Behind the curtain of EcoRanger’s impressive performance, the 10-member Operations Team works tirelessly, sorting and managing waste from the entire village. 

EcoRanger’s waste management process follows a few key steps. First, educated households diligently sort their waste into different categories (e.g. food, recyclables, hazardous,  and residual waste) before passing them on to EcoRanger. 

Second, Almira described that since the villagers had already sorted their own waste in the first step, EcoRanger can further classify the waste into seven different types within merely 2 hours, including recyclable waste, residual waste, and organic waste, which are then transformed into renewable energy and composite materials.

To facilitate this process, black soldier flies, also known as maggots, play an important role in decomposing organic waste into compost, which serves as plant fertilizer.

The final step is EcoRanger returning waste-derived products, such as bioslurry and compost back to the villagers, effectively creating a closed circular loop.

EcoRanger members standing before a SEKOLA Black Soldier Fly station. Photo courtesy of EcoRanger.

A Profitable Model as a Key to Sustaining a Lifelong System

The fact that EcoRanger charges each household only 20,000 Rupiah (approximately USD 1.4) per month to manage their daily waste properly can amaze anyone. 

However, relying solely on this single revenue stream would not provide EcoRanger with sufficient green-digit returns. EcoRanger has ideated several strategies to sustain its operations. These include selling recyclable waste to recycling centers, marketing waste management products such as maggots, compost, and bioslurry, and receiving donations from public and private organizations whose mission is environmental empowerment.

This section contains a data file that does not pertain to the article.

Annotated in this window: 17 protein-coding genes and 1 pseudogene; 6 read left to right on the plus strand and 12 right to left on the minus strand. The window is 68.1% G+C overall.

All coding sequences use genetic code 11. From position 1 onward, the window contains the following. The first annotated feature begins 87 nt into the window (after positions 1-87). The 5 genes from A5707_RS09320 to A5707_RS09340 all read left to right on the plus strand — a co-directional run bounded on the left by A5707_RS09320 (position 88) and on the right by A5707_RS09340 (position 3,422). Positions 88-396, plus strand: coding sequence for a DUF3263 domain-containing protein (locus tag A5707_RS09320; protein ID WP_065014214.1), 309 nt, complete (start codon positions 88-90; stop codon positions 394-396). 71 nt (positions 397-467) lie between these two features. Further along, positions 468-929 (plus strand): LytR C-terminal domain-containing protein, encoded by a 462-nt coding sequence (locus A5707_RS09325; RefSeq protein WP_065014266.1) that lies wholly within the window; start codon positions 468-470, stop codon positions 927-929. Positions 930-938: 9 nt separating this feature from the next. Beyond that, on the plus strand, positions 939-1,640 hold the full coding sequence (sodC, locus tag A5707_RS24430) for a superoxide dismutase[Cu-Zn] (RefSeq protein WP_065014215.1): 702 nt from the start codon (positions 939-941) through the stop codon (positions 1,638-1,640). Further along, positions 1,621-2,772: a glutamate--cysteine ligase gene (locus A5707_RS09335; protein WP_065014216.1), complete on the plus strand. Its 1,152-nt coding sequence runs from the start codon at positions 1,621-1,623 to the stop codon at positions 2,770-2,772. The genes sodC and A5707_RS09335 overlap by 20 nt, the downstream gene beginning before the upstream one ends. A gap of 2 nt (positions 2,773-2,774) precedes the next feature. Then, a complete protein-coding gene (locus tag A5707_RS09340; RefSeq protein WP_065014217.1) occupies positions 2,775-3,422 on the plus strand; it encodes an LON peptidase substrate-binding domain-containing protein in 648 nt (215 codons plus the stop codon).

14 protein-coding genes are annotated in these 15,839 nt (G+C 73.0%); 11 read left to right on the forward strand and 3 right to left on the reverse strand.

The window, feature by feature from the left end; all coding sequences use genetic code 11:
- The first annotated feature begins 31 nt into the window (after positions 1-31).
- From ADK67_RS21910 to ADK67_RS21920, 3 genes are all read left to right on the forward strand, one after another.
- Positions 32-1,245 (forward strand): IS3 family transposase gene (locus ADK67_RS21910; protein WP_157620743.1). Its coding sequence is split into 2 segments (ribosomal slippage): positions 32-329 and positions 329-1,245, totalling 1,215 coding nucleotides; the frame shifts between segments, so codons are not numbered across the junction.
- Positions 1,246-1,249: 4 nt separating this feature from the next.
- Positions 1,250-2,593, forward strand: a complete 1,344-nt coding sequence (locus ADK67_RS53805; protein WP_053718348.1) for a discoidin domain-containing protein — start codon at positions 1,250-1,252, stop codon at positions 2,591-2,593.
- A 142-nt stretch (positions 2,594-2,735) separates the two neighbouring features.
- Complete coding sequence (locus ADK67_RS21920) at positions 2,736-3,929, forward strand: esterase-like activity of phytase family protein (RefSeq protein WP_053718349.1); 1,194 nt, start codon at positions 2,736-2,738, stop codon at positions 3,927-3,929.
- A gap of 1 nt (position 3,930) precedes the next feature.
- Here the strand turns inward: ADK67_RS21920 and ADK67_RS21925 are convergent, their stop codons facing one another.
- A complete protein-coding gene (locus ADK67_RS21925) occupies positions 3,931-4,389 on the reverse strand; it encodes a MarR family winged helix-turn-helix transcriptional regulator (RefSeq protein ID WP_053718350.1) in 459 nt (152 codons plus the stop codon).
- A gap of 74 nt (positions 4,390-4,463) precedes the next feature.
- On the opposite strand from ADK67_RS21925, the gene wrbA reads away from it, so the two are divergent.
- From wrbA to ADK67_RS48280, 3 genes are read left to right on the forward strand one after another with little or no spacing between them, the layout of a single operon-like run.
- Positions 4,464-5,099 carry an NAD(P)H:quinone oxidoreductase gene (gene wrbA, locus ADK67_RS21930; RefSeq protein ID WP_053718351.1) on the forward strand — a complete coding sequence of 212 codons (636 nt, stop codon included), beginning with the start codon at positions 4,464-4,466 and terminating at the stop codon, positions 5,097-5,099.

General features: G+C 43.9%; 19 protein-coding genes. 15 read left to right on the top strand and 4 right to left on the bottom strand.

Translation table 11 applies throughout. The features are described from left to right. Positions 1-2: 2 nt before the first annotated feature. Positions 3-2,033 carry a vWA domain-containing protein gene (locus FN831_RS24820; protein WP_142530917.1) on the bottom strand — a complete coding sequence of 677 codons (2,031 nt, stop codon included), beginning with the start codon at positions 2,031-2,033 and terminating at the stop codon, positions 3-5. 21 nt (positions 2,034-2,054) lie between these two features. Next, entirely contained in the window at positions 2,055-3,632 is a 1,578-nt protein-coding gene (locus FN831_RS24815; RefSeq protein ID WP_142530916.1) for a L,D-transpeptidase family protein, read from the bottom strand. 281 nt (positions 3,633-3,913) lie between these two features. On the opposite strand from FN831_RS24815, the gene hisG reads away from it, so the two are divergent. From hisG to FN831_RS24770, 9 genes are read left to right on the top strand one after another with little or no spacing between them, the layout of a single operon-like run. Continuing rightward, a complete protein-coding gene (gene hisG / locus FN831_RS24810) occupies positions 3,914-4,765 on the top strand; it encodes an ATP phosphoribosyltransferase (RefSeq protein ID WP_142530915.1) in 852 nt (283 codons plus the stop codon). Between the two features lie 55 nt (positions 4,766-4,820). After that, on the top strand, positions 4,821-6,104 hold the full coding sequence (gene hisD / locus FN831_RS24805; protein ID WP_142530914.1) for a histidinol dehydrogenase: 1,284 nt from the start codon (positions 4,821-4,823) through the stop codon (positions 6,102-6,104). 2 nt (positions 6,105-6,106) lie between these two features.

EcoRanger’s Dragon Fruit Farm grown with their homemade bioslurry. Photo courtesy of EcoRanger.

A Vision of Replicating Success Across Nationwide Tourist Destinations

Many NGOs face the uncertainty of discontinuation due to a lack of long-term sustainability. EcoRanger’s goal is to ensure that the program they have diligently built over the years can operate independently without relying on the Greeneration Foundation’s administration. 

Pondering the abundance of national strategic tourist destinations in Indonesia, EcoRanger envisages extending its successful waste infrastructure to other locations, where they can continue to advocate for sustainable tourism and empower communities in waste management. 

EcoRanger eagerly welcomes stakeholders who share the same vision to collaborate on community-based projects with well-structured administration and financial analysis and conduct  corporate social responsibility initiatives and branding programs, as well as translate international benefactors’ environmentally strategic ambitions into impactful projects.

Our featured Eco-Hero

EcoRanger is a community-based beach conservation initiative. Based in Dusun Pancer, Sumberagung, Pesanggaran, Banyuwangi Regency, East Java 68488, Indonesia, EcoRanger focuses on waste management in Indonesia’s National Strategic Tourist Destinations to empower sustainable tourism. You can reach out to them at

This article was produced with support from YSEALI SEEDS for the Future grant 2023.

Nattamon Lompaporn

Nattamon graduated with a bachelor’s degree of Communications Art in Thailand, and currently is a data analyst who believes that the power of storytelling can create movements among communities.